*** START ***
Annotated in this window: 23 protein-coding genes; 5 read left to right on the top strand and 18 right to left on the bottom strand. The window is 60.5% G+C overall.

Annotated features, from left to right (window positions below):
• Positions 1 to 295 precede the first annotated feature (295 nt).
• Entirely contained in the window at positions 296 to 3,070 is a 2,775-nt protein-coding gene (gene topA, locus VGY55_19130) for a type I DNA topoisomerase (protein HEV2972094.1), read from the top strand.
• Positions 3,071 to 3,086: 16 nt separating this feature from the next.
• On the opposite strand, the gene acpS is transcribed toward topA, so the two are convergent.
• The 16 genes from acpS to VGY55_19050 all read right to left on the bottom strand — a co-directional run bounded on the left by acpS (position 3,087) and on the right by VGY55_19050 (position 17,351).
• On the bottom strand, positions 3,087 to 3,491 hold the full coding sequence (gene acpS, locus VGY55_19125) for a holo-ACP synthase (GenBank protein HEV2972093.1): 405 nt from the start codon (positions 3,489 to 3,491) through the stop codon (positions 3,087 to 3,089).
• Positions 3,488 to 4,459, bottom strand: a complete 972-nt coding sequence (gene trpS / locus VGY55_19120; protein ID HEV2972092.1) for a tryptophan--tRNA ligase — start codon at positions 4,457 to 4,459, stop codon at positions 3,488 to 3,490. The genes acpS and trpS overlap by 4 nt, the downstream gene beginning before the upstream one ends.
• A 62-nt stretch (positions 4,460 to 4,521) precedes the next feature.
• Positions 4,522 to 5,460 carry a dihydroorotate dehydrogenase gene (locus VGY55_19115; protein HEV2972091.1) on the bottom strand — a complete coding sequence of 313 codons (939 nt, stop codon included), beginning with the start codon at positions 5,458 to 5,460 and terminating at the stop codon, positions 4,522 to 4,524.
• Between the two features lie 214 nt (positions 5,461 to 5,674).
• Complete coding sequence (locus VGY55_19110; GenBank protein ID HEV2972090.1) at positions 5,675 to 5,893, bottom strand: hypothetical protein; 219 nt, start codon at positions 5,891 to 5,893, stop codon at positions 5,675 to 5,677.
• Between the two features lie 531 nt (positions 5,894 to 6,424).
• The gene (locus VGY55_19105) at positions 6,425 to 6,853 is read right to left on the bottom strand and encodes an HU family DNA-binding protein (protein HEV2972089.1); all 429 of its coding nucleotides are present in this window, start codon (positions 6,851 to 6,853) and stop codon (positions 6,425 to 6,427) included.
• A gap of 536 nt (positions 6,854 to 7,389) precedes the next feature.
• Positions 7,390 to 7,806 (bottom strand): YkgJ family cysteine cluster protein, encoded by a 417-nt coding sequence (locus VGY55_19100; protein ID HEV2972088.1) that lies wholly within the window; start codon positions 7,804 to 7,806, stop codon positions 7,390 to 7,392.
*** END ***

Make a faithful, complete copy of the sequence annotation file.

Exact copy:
Annotated in this window: 23 protein-coding genes; 5 read left to right on the top strand and 18 right to left on the bottom strand. The window is 60.5% G+C overall.

Annotated features, from left to right (window positions below):
• Positions 1 to 295 precede the first annotated feature (295 nt).
• Entirely contained in the window at positions 296 to 3,070 is a 2,775-nt protein-coding gene (gene topA, locus VGY55_19130) for a type I DNA topoisomerase (protein HEV2972094.1), read from the top strand.
• Positions 3,071 to 3,086: 16 nt separating this feature from the next.
• On the opposite strand, the gene acpS is transcribed toward topA, so the two are convergent.
• The 16 genes from acpS to VGY55_19050 all read right to left on the bottom strand — a co-directional run bounded on the left by acpS (position 3,087) and on the right by VGY55_19050 (position 17,351).
• On the bottom strand, positions 3,087 to 3,491 hold the full coding sequence (gene acpS, locus VGY55_19125) for a holo-ACP synthase (GenBank protein HEV2972093.1): 405 nt from the start codon (positions 3,489 to 3,491) through the stop codon (positions 3,087 to 3,089).
• Positions 3,488 to 4,459, bottom strand: a complete 972-nt coding sequence (gene trpS / locus VGY55_19120; protein ID HEV2972092.1) for a tryptophan--tRNA ligase — start codon at positions 4,457 to 4,459, stop codon at positions 3,488 to 3,490. The genes acpS and trpS overlap by 4 nt, the downstream gene beginning before the upstream one ends.
• A 62-nt stretch (positions 4,460 to 4,521) precedes the next feature.
• Positions 4,522 to 5,460 carry a dihydroorotate dehydrogenase gene (locus VGY55_19115; protein HEV2972091.1) on the bottom strand — a complete coding sequence of 313 codons (939 nt, stop codon included), beginning with the start codon at positions 5,458 to 5,460 and terminating at the stop codon, positions 4,522 to 4,524.
• Between the two features lie 214 nt (positions 5,461 to 5,674).
• Complete coding sequence (locus VGY55_19110; GenBank protein ID HEV2972090.1) at positions 5,675 to 5,893, bottom strand: hypothetical protein; 219 nt, start codon at positions 5,891 to 5,893, stop codon at positions 5,675 to 5,677.
• Between the two features lie 531 nt (positions 5,894 to 6,424).
• The gene (locus VGY55_19105) at positions 6,425 to 6,853 is read right to left on the bottom strand and encodes an HU family DNA-binding protein (protein HEV2972089.1); all 429 of its coding nucleotides are present in this window, start codon (positions 6,851 to 6,853) and stop codon (positions 6,425 to 6,427) included.
• A gap of 536 nt (positions 6,854 to 7,389) precedes the next feature.
• Positions 7,390 to 7,806 (bottom strand): YkgJ family cysteine cluster protein, encoded by a 417-nt coding sequence (locus VGY55_19100; protein ID HEV2972088.1) that lies wholly within the window; start codon positions 7,804 to 7,806, stop codon positions 7,390 to 7,392.